Stronghold ends Northern Data hosting deal in an effort improve 'operational control' and liquidity

Quick Take

  • Stronghold terminated a hosting deal with Northern Data, agreeing to pay $4.5 million and stating that the settlement should improve cash flow by around $7 to $20 million until Sept. 2024.
  • The company has been deleveraging its position, closing a deal in August to eliminate $67.4 million in outstanding debt with NYDIG.
  • Stronghold has also shifted its focus towards selling power from its two plants and away from bitcoin mining.

Bitcoin miner Stronghold has terminated a hosting deal with Northern Data and agreed to pay the firm a total of $4.5 million.

Stronghold believes that this settlement will save the company between $500,000 to $1.1 million in profit share payments per month through 2023 based on certain mining economics and that it will improve cash flow by around $7 to $20 million until Sept. 2024, it said in a document filed Friday with the U.S. Securities and Exchange Commission.

The deal eliminates the $2.6 million that Stronghold had to pay Northern Data and gives it the right to operate about 50 megawatts of power capacity from Northern Data's modular data center for two years at a cost of $1,000 per year. At the end of that period, Stronghold has the option to buy the containers for $2 million to $6 million, again based on mining economics at the time.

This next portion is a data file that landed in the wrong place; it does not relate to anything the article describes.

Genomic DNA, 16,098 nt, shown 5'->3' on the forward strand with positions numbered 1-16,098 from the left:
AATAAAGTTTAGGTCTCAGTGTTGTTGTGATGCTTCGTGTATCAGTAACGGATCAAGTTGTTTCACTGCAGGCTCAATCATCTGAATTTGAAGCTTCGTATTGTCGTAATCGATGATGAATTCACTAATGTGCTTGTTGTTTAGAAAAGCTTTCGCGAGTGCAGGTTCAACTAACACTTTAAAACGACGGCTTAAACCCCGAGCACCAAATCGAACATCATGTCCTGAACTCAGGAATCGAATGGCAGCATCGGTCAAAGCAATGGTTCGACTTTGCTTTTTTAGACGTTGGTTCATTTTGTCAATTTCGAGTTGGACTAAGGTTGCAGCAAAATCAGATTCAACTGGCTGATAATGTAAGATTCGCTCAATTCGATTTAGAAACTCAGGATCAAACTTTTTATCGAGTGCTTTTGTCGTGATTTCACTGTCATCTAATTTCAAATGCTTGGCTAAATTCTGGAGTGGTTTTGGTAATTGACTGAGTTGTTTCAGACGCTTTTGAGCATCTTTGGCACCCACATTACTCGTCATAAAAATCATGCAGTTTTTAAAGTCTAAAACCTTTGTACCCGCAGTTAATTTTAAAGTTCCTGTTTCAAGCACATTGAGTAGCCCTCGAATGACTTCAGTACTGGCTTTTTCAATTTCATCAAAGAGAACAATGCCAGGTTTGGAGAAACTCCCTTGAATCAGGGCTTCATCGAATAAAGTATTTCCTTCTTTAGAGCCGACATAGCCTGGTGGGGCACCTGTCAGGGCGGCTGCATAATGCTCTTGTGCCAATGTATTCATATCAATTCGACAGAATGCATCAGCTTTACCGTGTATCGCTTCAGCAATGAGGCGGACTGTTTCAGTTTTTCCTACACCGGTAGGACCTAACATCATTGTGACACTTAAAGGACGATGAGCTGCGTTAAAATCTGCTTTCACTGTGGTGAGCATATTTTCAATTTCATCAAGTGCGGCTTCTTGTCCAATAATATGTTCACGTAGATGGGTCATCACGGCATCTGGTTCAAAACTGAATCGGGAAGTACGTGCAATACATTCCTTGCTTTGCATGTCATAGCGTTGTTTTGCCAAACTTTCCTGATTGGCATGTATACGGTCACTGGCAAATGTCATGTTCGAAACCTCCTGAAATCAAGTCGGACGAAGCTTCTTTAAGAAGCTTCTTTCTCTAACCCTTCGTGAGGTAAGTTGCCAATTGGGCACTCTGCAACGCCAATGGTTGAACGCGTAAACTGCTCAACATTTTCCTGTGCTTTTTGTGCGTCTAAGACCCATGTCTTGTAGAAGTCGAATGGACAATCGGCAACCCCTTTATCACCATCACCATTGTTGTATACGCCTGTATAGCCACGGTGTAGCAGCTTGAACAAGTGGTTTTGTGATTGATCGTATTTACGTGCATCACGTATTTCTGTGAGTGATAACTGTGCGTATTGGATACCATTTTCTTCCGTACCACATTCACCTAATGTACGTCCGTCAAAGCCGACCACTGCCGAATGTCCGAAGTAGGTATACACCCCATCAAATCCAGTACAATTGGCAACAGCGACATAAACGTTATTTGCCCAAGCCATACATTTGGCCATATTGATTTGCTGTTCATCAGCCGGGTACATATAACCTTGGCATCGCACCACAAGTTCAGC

The deal will give Stronghold more "operational control" of its bitcoin business while improving cash flow generation over the next two years, according to co-chairman and CEO Greg Beard.

"Overall, we believe that we continue to make significant progress towards improving our balance sheet, liquidity and cost structure to deliver shareholder value," Beard said.

The company recently announced a deal to eliminate $67.4 million in outstanding debt with NYDIG by returning about 26,200 mining machines, while also restructuring a loan with WhiteHawk and adding up to $20 million of additional borrowing capacity. So far, it has paid down $65.3 million of the loan, with around $2 million remaining

Stronghold said in August that it would be shifting focus towards selling power from its two waste coal plants in Pennsylvania and away from mining bitcoin with it for the foreseeable future, citing the decline of bitcoin's value and rise in power prices as factors.

"These closings continue our meaningful transition towards a deleveraged company that can either sell power to the grid or use its low cost self-generated power to mine for Bitcoin,” said Beard.

Stronghold said that the 26,000 miners it returned to NYDIG would go for around $40 million or less in the current market — significantly below the $67 million in debt that they reduced.


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